A German rabbi has been sued after performing a circumcision on a baby, the Jüdische Allgemeine magazine reported.
The report said that the proceedings were launched against the rabbi of the city of Hof in Bavaria, Rabbi David Goldberg. The lawsuit claims that circumcision inflicts “physical harm” on an infant.
Chief prosecutor Gerhard Schmitt confirmed in a conversation with journalists that legal proceedings against Rabbi Goldberg are in place. The complainant, according to the report, is a doctor from the city of Hessen, who is basing his claims on a recent court ruling which said that circumcision for religious reasons may be considered an illegal act.
The district court in Cologne recently banned the practice of circumcision, outraging Muslims and Jews and sparking an emotional debate in the country.
The court ruled, on the basis of one infant who did not receive proper care, that non-medical circumcision, practiced by most Jews and Muslims, causes bodily harm and therefore is a crime.
The practice is a “serious and irreversible interference in the integrity of the human body,” the court decided.
Muslims and Jews later banded together to ask the German parliament to overrule the court ban on circumcision. There are approximately four million Muslims and 150,000 Jews living in Germany.
Germany's lower house of parliament recently passed a resolution to protect the religious circumcision of infant boys.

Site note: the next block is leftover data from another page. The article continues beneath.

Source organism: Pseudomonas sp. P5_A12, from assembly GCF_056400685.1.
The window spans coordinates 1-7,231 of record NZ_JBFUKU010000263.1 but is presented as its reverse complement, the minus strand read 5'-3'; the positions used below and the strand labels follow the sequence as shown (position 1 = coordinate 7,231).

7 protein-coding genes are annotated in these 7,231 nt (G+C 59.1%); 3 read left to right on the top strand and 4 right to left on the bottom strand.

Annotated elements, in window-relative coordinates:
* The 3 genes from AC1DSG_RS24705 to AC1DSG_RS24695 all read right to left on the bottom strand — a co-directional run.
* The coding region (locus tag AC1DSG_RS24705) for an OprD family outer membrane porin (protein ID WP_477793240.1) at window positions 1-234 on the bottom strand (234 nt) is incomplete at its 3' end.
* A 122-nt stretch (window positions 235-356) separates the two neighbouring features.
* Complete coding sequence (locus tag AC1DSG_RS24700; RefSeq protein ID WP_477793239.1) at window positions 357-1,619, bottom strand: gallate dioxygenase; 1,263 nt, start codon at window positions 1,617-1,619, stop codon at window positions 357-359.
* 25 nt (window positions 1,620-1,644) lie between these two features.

The resolution, jointly filed by Chancellor Angela Merkel's conservatives, their liberal coalition ally (FDP) and the opposition Social Democrats (SPD), demanded that “the government present a draft law in the autumn ... that guarantees that the circumcision of boys, carried out with medical expertise and without unnecessary pain, is permitted.” The new law would overrule the Cologne court decision.
The local Jewish community has contacted Israel’s Chief Rabbi, Rabbi Yona Metzger, and asked him to work to accelerate the passing of legislation that would allow circumcision in Germany.
Rabbi Metzger is expected to address decision makers in Germany, among them members of the Bundestag, including senior ministers and members of the Ethics Committee which has the authority to decide on the issue.